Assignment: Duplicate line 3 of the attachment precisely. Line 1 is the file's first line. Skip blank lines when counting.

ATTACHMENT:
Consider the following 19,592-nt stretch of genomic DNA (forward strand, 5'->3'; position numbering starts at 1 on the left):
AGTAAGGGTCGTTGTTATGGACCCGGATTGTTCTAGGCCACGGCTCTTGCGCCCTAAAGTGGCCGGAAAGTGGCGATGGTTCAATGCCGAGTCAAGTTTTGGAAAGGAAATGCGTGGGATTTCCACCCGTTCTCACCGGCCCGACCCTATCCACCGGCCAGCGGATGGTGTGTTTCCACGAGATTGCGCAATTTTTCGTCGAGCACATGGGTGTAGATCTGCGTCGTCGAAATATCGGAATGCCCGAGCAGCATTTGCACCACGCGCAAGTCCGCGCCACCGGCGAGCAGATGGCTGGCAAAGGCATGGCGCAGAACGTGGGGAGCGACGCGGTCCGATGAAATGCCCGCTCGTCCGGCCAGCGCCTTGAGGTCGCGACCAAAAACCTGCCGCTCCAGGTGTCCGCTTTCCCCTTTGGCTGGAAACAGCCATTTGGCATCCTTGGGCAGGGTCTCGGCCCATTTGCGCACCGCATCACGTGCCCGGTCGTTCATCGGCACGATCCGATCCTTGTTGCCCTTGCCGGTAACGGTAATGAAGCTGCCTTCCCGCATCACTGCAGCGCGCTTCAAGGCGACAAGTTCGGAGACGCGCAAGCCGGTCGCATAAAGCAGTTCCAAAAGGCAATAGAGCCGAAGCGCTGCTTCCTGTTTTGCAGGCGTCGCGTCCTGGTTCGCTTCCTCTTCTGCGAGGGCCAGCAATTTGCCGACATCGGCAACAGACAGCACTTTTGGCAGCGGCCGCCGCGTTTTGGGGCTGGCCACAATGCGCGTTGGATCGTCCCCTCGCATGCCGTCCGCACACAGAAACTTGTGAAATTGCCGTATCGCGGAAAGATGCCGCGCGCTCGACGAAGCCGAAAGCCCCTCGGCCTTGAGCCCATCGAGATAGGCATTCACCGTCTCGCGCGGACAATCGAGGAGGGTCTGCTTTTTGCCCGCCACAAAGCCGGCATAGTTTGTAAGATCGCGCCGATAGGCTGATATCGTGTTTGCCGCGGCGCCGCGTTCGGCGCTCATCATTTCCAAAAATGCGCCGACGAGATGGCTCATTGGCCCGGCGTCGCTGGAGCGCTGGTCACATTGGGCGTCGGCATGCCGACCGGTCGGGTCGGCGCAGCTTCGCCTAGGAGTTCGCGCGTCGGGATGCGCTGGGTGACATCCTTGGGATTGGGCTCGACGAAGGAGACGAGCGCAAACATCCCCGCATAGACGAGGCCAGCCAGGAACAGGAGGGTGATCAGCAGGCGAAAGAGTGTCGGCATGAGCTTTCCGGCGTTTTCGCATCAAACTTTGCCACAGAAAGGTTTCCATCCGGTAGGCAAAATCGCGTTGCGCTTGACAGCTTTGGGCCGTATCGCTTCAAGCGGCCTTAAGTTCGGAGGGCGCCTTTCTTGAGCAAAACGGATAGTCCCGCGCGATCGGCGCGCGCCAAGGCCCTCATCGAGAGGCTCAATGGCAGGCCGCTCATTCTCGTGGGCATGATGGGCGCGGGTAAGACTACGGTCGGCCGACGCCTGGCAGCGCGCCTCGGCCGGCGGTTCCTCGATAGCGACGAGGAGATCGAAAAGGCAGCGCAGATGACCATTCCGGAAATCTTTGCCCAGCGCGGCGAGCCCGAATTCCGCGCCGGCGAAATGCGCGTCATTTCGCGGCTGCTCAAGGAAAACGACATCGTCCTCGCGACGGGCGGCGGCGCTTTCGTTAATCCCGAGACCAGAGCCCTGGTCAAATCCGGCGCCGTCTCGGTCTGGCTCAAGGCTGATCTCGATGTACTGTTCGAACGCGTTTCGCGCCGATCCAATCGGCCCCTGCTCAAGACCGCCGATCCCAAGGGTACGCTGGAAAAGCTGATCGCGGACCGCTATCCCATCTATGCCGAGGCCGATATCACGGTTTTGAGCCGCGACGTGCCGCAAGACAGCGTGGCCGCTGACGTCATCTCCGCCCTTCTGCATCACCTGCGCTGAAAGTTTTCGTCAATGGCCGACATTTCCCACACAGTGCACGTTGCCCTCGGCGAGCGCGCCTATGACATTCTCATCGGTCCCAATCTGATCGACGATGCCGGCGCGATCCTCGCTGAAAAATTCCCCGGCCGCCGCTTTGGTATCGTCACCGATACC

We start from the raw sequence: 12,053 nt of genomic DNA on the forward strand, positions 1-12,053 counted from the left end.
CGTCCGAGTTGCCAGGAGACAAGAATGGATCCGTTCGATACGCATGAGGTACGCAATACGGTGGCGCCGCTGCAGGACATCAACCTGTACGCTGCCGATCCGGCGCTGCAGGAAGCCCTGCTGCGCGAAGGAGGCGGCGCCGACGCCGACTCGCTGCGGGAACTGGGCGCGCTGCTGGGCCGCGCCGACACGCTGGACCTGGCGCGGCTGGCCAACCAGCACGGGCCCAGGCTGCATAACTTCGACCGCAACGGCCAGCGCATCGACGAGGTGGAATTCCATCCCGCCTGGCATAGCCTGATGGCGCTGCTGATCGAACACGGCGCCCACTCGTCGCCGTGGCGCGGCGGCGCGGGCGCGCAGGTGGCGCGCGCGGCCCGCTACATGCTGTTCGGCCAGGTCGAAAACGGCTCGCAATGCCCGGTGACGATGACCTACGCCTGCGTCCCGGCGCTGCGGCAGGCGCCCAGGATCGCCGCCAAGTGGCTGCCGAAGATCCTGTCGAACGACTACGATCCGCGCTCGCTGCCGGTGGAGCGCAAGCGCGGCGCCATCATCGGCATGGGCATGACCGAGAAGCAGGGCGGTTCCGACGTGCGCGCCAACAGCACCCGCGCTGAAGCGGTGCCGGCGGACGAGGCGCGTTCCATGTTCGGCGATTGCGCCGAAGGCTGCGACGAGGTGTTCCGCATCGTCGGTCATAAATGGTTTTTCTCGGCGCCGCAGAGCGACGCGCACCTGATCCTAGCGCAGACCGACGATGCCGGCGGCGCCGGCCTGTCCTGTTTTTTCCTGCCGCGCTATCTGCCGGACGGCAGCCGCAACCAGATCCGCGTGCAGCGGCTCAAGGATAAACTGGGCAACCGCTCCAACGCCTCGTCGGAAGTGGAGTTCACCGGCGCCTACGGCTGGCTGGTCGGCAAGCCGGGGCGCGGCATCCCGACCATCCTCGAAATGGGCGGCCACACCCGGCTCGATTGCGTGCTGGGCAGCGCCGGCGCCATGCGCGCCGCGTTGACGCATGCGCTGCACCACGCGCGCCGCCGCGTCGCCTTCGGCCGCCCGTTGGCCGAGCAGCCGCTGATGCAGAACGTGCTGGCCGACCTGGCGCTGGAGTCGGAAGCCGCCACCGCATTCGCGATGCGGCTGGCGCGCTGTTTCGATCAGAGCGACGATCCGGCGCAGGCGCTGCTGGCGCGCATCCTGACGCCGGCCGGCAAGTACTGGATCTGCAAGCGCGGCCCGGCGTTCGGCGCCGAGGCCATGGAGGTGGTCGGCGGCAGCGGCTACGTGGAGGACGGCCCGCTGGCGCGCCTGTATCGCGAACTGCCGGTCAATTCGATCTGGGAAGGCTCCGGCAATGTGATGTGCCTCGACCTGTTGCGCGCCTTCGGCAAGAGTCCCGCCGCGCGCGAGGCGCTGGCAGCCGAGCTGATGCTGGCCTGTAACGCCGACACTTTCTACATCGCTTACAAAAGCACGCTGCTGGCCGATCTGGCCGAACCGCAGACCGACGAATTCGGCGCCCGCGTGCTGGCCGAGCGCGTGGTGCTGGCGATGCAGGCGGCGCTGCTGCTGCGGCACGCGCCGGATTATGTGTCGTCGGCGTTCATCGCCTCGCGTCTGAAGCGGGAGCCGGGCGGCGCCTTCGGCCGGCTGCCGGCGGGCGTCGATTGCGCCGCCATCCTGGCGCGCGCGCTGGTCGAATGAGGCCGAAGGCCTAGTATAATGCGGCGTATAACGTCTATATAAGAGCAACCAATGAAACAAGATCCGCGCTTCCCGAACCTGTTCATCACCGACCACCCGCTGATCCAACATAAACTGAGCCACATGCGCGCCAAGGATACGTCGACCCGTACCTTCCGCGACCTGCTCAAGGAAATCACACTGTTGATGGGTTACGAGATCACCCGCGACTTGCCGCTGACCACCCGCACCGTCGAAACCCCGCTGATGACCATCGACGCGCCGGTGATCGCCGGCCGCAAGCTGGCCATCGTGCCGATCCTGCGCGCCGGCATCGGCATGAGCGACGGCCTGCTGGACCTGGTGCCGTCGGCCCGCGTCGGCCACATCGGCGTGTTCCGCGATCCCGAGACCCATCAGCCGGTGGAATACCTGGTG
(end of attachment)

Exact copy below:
We start from the raw sequence: 12,053 nt of genomic DNA on the forward strand, positions 1-12,053 counted from the left end.